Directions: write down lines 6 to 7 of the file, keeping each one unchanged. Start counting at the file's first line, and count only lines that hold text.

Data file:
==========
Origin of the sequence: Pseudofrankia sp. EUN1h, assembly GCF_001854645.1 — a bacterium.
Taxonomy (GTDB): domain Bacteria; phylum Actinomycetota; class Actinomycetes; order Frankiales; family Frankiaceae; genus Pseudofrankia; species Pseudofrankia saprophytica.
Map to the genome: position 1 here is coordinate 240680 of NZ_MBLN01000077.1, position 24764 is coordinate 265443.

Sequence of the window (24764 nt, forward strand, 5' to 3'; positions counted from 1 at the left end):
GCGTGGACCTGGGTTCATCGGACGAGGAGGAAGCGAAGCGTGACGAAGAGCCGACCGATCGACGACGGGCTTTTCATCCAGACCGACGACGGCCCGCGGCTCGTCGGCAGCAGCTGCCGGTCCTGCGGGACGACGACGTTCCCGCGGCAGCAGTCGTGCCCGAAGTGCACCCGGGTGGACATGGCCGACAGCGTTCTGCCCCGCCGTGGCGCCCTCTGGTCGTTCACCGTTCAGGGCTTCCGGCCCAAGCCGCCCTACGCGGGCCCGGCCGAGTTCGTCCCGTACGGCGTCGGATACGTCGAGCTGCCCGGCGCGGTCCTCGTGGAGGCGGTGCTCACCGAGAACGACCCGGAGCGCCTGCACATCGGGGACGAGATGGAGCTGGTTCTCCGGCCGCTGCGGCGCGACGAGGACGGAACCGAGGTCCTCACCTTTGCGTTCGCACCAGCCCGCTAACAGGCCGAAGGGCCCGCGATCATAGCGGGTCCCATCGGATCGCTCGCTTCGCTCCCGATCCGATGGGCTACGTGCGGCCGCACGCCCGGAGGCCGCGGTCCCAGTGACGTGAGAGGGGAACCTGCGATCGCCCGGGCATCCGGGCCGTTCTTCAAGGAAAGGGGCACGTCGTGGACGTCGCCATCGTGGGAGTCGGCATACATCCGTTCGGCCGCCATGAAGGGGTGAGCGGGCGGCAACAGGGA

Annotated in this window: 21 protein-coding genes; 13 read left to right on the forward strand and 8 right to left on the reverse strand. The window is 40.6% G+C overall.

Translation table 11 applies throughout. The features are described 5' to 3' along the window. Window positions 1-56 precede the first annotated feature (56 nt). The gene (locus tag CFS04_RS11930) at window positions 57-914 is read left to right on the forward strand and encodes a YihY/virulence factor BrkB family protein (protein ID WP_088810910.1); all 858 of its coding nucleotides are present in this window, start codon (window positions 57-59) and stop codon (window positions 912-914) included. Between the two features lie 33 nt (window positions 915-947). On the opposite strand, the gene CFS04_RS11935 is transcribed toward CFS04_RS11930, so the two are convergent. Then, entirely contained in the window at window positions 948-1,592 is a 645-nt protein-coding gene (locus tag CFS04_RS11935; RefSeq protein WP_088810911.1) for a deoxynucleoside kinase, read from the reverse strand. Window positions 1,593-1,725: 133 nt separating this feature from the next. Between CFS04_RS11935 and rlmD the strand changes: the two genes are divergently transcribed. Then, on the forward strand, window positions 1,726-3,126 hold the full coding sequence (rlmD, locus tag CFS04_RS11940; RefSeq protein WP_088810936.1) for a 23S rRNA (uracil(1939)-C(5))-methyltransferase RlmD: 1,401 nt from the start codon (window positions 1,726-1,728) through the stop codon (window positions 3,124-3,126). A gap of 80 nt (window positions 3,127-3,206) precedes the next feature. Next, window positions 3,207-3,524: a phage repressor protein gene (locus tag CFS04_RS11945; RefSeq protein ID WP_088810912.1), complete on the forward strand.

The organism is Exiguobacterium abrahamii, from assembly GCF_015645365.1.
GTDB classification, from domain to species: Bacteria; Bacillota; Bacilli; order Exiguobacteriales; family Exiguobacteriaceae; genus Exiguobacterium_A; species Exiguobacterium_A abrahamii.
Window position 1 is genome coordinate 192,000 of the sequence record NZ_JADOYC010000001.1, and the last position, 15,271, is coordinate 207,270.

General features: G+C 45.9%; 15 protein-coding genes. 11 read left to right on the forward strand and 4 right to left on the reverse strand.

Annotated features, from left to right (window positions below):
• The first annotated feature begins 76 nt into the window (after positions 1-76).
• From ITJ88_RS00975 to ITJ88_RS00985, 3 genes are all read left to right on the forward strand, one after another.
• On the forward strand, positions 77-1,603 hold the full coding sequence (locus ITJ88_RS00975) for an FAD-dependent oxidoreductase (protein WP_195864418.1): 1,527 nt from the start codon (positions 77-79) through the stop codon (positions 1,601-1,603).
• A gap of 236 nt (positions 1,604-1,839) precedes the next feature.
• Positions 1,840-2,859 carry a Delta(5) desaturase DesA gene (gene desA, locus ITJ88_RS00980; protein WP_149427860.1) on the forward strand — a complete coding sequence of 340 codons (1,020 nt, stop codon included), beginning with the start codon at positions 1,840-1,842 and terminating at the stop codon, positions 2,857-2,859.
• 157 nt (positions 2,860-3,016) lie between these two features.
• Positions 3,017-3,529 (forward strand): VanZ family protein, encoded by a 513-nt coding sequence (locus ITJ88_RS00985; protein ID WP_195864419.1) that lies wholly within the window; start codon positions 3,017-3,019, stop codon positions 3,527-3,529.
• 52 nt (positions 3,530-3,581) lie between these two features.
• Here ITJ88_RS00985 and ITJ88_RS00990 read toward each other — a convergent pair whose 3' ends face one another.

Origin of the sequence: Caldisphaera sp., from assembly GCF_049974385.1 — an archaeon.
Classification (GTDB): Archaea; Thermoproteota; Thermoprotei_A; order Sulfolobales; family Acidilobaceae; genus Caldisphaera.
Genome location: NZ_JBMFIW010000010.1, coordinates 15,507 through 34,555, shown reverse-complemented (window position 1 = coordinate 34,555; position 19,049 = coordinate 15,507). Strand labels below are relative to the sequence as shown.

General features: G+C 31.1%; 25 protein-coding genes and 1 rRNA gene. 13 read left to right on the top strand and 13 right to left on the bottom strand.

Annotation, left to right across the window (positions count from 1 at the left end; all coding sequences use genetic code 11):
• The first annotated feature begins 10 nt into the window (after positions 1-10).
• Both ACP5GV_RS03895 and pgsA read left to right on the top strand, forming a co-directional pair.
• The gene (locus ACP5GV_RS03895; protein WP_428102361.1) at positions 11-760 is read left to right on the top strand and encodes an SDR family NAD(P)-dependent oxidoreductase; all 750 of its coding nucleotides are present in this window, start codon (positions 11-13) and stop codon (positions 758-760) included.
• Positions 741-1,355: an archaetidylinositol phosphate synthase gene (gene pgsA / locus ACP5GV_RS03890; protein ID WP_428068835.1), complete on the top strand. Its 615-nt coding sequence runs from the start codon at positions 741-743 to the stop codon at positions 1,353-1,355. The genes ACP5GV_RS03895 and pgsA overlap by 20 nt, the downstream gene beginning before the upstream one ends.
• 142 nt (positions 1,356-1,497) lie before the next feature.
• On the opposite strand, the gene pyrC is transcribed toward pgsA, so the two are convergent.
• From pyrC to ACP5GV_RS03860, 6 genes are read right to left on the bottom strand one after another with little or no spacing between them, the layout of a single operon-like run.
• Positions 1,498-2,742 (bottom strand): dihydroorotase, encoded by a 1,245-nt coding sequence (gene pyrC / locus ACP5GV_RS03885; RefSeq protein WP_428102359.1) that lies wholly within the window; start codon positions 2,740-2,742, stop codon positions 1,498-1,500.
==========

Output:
Annotated in this window: 21 protein-coding genes; 13 read left to right on the forward strand and 8 right to left on the reverse strand. The window is 40.6% G+C overall.

Translation table 11 applies throughout. The features are described 5' to 3' along the window. Window positions 1-56 precede the first annotated feature (56 nt). The gene (locus tag CFS04_RS11930) at window positions 57-914 is read left to right on the forward strand and encodes a YihY/virulence factor BrkB family protein (protein ID WP_088810910.1); all 858 of its coding nucleotides are present in this window, start codon (window positions 57-59) and stop codon (window positions 912-914) included. Between the two features lie 33 nt (window positions 915-947). On the opposite strand, the gene CFS04_RS11935 is transcribed toward CFS04_RS11930, so the two are convergent. Then, entirely contained in the window at window positions 948-1,592 is a 645-nt protein-coding gene (locus tag CFS04_RS11935; RefSeq protein WP_088810911.1) for a deoxynucleoside kinase, read from the reverse strand. Window positions 1,593-1,725: 133 nt separating this feature from the next. Between CFS04_RS11935 and rlmD the strand changes: the two genes are divergently transcribed. Then, on the forward strand, window positions 1,726-3,126 hold the full coding sequence (rlmD, locus tag CFS04_RS11940; RefSeq protein WP_088810936.1) for a 23S rRNA (uracil(1939)-C(5))-methyltransferase RlmD: 1,401 nt from the start codon (window positions 1,726-1,728) through the stop codon (window positions 3,124-3,126). A gap of 80 nt (window positions 3,127-3,206) precedes the next feature. Next, window positions 3,207-3,524: a phage repressor protein gene (locus tag CFS04_RS11945; RefSeq protein ID WP_088810912.1), complete on the forward strand.